And this is when I realized people suck.
But we did close. On both houses. One in May. And the other in June. And we even lived to tell about it.
There was the strike
As if I needed more keep me up at night, the union workers at my company threatened to go on strike if the company couldn’t agree to a new contract.
We spent the beginning of the year gossiping and worry about this strike.
We spent the beginning of the summer scrambling to make arrangements to (1) leave our families behind and (2) make travel arrangements and hotel reservations in the cities where we would be working for an undetermined amount of time (until the strike ended). Doing jobs we know nothing about and have absolutely no interest in.
I spent much of the month of July on all day training calls. Learning new systems. Learning new products. Learning how to be handle raging customers. [Have you met me? This is not one of my strong points.]
It was at this point I hit my breaking point on the way to a nervous breakdown.
By the time August came around, the workers went on strike. But I was excused from travel (thankfully). So I was able to stay home with my family. Ignoring them while I worked ridiculously long hours covering for those who were deployed.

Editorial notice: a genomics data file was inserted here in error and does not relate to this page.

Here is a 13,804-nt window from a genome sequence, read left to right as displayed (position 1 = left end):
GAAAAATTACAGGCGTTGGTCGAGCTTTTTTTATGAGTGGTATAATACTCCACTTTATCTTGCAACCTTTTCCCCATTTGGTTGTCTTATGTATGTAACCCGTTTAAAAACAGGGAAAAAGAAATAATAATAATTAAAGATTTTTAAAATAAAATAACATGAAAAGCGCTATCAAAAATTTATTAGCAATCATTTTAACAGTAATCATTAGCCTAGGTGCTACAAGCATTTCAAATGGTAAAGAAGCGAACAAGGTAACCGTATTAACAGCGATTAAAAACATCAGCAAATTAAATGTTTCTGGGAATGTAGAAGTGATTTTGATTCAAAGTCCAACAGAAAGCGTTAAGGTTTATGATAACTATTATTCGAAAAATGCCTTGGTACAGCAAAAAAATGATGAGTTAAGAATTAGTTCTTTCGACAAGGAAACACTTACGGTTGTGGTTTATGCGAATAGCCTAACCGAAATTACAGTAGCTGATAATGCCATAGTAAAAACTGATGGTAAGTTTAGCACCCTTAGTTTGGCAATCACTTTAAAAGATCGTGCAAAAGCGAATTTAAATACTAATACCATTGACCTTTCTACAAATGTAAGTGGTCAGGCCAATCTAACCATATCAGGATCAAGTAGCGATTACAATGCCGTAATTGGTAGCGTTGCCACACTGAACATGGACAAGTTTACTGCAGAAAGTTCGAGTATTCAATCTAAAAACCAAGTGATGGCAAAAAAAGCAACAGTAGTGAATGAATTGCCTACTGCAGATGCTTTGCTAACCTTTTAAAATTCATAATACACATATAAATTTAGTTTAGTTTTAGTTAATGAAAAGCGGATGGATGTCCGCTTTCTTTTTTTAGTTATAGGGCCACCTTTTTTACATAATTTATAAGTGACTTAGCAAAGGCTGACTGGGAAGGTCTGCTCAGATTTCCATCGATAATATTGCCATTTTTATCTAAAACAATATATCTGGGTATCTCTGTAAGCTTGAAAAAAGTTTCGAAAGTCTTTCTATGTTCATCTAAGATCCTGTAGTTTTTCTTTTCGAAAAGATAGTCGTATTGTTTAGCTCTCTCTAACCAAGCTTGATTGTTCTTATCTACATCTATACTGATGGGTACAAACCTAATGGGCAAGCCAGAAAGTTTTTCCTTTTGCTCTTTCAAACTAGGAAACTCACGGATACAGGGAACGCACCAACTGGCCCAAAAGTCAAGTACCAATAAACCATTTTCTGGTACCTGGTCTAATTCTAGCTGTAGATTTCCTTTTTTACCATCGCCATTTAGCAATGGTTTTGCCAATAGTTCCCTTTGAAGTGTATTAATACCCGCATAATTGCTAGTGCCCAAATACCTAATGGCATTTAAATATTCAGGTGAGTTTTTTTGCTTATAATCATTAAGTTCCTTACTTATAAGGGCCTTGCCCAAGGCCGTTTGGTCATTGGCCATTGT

The strike only last two weeks until the union and the company could come to a temporary agreement. Which was good in that everybody got to come home. But bad in that we’ve now spent the last half of the year worrying that we’ll be doing this all over again. Soon. With little notice. Because they have yet to agree on a new contract.
There were the teenage years
Sprinkled throughout the year were bits of insanity from the teenager. For said teenager’s privacy I won’t go in to details. But let’s just say, if kids came out of the womb as teenagers I would have stopped at one. I am a firm believer that the purpose of the teenage years is to help parents let go. So when the teen is ready to move out, instead of crying, we just help them pack and tell them to keep in touch. Occasionally. From their own home. And then we slip them a hundred. For bail money. And push them out the front door.
I find comfort in the knowledge that some day my kids will have likely have their own teenagers. And I can just sit back with my bottle of wine and laugh.
On to 2012